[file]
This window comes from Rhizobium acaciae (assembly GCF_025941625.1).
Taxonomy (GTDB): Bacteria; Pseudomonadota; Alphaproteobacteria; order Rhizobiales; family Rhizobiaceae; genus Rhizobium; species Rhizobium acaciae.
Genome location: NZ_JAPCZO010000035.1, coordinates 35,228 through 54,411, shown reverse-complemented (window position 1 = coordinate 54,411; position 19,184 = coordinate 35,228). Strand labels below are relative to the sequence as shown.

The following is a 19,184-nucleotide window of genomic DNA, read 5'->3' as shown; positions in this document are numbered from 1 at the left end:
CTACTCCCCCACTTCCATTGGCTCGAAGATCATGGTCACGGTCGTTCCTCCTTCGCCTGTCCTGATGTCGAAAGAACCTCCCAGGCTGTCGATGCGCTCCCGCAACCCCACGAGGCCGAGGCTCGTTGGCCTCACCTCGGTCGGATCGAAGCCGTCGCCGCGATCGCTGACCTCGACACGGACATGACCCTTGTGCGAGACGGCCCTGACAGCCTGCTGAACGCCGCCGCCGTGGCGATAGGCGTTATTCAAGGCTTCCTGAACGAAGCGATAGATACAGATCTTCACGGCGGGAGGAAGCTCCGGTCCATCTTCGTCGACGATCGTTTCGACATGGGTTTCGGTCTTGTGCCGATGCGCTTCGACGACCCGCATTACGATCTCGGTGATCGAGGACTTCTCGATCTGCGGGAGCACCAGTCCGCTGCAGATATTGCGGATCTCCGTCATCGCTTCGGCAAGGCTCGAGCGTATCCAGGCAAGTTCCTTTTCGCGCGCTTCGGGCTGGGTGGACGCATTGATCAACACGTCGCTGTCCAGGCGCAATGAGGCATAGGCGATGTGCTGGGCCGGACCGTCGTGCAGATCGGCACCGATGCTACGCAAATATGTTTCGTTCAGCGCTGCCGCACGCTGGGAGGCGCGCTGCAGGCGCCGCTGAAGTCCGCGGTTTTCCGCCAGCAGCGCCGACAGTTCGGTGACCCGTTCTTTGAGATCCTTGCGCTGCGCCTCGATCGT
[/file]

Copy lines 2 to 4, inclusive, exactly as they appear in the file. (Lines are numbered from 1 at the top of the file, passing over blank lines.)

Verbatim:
Taxonomy (GTDB): Bacteria; Pseudomonadota; Alphaproteobacteria; order Rhizobiales; family Rhizobiaceae; genus Rhizobium; species Rhizobium acaciae.
Genome location: NZ_JAPCZO010000035.1, coordinates 35,228 through 54,411, shown reverse-complemented (window position 1 = coordinate 54,411; position 19,184 = coordinate 35,228). Strand labels below are relative to the sequence as shown.

The following is a 19,184-nucleotide window of genomic DNA, read 5'->3' as shown; positions in this document are numbered from 1 at the left end: